A witness recalled the van hadn’t moved for at least four days in the Blue Diamond lot. Van Cuylenborg’s clothes were in the vehicle. Police recovered critical DNA evidence from the van.
The next day, Thanksgiving 1987, the body of Jay Cook was discovered in Snohomish County. Passersby found him dead under the High Bridge on the Snoqualmie River, southwest of Monroe.
Cook had probably been killed first, Scharf said, as the van motored north through Snohomish, Skagit and Whatcom counties. The driver might have taken Highway 9, a less visible route than I-5. One tip suggested the van was seen in Bryant, near Arlington, while Cook and Van Cuylenborg were still missing.
Cook’s body had been covered with a blue blanket that didn’t belong to the couple. He had been beaten with a rock and strangled with braided twine, Scharf said. The twine appeared to have been part of the bedding they brought with them for the trip. Zip ties were found near Cook, at the site off Crescent Lake Road.
The scene was less than a mile from a state prison honor farm, a dairy farm for low-risk inmates. Sometimes prisoners would sneak out to meet girlfriends or buy drugs at a spot by the bridge, said Scharf, who used to patrol the area. It led police to wonder if the killer might have spent time in prison. But DNA databases for prisoners only go back so far.
A 30-year investigation
Over the years, the DNA of the suspect has sat waiting for a match in the federal CODIS database and its equivalent in Canada. There has never been a hit from a new felon or an unsolved case.
Scharf suspects the murderer carried a backpack with tools for killing — zip ties, a gun, gloves — as he hunted for victims. Serial killers who were known to be active in the Pacific Northwest at the time have been ruled out by DNA.
“It’s something that you just never give up on,” Scharf said. He has been assigned to the case for 12 years.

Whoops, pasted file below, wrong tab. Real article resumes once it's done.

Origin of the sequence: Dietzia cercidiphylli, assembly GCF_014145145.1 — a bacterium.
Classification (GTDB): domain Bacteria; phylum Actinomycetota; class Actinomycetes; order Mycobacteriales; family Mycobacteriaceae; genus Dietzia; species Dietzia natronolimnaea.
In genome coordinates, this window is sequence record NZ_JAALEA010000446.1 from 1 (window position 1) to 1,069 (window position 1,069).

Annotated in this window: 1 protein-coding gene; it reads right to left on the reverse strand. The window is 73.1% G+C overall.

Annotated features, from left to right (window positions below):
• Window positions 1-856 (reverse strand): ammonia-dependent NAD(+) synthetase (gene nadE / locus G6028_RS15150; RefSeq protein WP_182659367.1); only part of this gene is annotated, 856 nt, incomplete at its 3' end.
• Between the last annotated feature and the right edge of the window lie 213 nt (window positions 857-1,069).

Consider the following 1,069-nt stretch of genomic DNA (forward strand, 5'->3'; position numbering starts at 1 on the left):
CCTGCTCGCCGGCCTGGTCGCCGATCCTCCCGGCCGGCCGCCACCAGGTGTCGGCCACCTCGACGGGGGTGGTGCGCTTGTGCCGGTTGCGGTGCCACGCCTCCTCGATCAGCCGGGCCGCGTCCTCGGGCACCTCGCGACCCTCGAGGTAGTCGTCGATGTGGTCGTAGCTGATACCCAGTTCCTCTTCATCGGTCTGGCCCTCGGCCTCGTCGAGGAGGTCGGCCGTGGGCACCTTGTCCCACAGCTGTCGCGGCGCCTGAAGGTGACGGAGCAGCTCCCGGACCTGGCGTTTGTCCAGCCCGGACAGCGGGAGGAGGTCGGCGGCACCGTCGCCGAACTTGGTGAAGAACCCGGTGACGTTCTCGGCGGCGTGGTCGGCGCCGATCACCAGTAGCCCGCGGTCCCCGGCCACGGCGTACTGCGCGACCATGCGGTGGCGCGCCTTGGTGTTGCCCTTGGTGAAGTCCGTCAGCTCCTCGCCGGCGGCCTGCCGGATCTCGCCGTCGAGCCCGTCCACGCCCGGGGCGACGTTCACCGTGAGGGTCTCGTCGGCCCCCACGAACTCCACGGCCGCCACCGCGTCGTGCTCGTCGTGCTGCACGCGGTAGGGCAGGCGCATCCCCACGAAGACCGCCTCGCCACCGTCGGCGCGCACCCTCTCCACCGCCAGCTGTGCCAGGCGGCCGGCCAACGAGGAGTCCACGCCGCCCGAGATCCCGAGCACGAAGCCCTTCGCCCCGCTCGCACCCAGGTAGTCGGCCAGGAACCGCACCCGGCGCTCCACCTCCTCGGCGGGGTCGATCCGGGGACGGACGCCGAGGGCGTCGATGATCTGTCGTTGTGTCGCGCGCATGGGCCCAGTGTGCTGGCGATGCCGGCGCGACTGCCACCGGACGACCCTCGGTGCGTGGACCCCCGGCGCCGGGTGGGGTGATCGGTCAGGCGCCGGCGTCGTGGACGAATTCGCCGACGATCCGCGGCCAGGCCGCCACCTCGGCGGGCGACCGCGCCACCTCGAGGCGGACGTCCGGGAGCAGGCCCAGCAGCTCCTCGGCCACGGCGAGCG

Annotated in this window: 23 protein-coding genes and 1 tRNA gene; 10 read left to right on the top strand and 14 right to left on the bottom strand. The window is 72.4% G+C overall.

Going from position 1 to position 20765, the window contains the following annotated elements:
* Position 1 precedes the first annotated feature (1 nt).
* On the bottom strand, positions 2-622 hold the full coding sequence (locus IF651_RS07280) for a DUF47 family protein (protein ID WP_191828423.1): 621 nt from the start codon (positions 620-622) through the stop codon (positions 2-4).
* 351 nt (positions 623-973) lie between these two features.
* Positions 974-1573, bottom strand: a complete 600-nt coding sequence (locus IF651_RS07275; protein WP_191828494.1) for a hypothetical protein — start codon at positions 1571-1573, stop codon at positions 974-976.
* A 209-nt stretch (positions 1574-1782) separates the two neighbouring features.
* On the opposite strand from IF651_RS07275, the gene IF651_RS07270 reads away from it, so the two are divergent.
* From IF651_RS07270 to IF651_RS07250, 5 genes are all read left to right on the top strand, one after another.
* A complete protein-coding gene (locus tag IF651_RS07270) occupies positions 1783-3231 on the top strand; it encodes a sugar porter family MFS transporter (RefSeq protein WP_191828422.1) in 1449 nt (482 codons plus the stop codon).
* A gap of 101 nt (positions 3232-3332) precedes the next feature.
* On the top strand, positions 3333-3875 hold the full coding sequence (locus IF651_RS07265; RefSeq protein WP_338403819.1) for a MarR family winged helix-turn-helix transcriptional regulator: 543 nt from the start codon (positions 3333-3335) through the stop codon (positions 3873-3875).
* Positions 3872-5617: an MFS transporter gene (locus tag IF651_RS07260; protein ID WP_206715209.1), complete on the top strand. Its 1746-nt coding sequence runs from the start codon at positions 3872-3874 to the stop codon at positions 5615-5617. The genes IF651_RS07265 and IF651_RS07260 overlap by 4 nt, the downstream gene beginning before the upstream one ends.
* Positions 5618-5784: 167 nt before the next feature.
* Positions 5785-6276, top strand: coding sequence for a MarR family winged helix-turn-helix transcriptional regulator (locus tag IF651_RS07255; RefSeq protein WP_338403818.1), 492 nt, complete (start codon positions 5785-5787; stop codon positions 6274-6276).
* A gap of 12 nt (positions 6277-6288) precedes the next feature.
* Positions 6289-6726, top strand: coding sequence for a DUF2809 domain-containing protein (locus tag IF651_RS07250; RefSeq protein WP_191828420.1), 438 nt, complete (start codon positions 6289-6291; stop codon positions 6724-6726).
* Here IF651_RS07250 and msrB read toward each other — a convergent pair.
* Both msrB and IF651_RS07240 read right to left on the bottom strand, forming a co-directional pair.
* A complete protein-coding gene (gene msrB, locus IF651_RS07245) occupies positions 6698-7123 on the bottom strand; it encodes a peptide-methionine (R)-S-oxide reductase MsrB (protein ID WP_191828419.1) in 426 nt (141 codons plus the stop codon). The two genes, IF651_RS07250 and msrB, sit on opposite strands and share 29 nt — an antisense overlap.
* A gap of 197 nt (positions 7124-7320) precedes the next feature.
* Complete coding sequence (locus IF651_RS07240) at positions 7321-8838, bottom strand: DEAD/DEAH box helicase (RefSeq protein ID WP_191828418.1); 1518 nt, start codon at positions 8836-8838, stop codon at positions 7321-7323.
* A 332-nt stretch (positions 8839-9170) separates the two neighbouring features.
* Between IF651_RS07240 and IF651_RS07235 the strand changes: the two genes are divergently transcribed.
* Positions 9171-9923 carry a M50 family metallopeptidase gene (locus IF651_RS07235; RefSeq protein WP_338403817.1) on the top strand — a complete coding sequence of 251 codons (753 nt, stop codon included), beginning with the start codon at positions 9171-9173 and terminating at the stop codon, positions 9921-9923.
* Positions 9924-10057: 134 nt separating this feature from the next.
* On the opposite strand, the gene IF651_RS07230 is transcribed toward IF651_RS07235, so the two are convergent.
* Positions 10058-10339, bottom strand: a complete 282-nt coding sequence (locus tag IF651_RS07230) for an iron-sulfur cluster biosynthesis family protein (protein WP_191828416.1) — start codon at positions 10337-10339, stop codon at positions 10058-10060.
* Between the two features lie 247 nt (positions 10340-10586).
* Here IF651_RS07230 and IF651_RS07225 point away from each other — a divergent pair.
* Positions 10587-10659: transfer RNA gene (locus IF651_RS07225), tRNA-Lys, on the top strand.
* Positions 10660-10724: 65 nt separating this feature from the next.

Some breakthroughs took decades to develop. A week after the deaths, the families of the victims started receiving horrifying letters from someone who claimed to be the killer. Scharf traced them in 2010 to a homeless man living in Western Washington. He explained that he’d fixated on the case at a time in his life when he was angry at Canadians. His DNA didn’t match the killer’s. He was crossed off the list.
With so many leads exhausted, this year the sheriff’s office turned to Parabon NanoLabs, a Virginia-based company that uses DNA to build digital faces of people in unsolved killings or unidentified remains. It’s the first time the county has made use of the technology.
About 150 cases in three years have been processed by the DNA phenotyping software known as Snapshot, Dr. Ellen Greytak said. Parabon’s analysis can rule out certain traits, narrowing the pool of suspects. In this case, the experts are more than 90 percent sure the suspect’s ancestry is northern European and that he has fair skin. The man had the gene for male pattern baldness.
The tool has helped to solve cases up to 25 years old, Greytak said. They hope a resolution for these killings will set a new record.
Meanwhile, Scharf and other investigators also are looking for more traditional ways of following the killer’s tracks.
When the van was found, it was missing Cook’s green canvas backpack, his black ski jacket and a 35 mm Minolta X-700 camera that belonged to Van Cuylenborg. The camera had the serial number 2067048. Its lens was recovered in 1990 at a pawn shop in Portland, Oregon. Apparently the lens had changed hands several times, but the body of the camera wasn’t found.
Detectives would like to speak with anyone who noticed a person who suddenly acquired that kind of camera and the other items in the late ’80s.
Scharf also would like to speak with anyone who worked at E.A. Nord Door in 1974, on the Everett waterfront. He says there is a possible connection, something he had not shared until now.
Both families still hold onto hope.
Cook’s sister stood alongside three giant posters of the digital faces at the news conference Wednesday. Without glancing to her left, she said she hadn’t been able to look at the man’s face yet.
At one point Cook’s brother-in-law, Gary Baanstra, stepped in to help his wife answer questions from about 20 journalists from the United States and Canada. He said they have tried to focus on their best memories of Jay.
Caleb Hutton: 425-339-3454; email@example.com. Twitter: @snocaleb.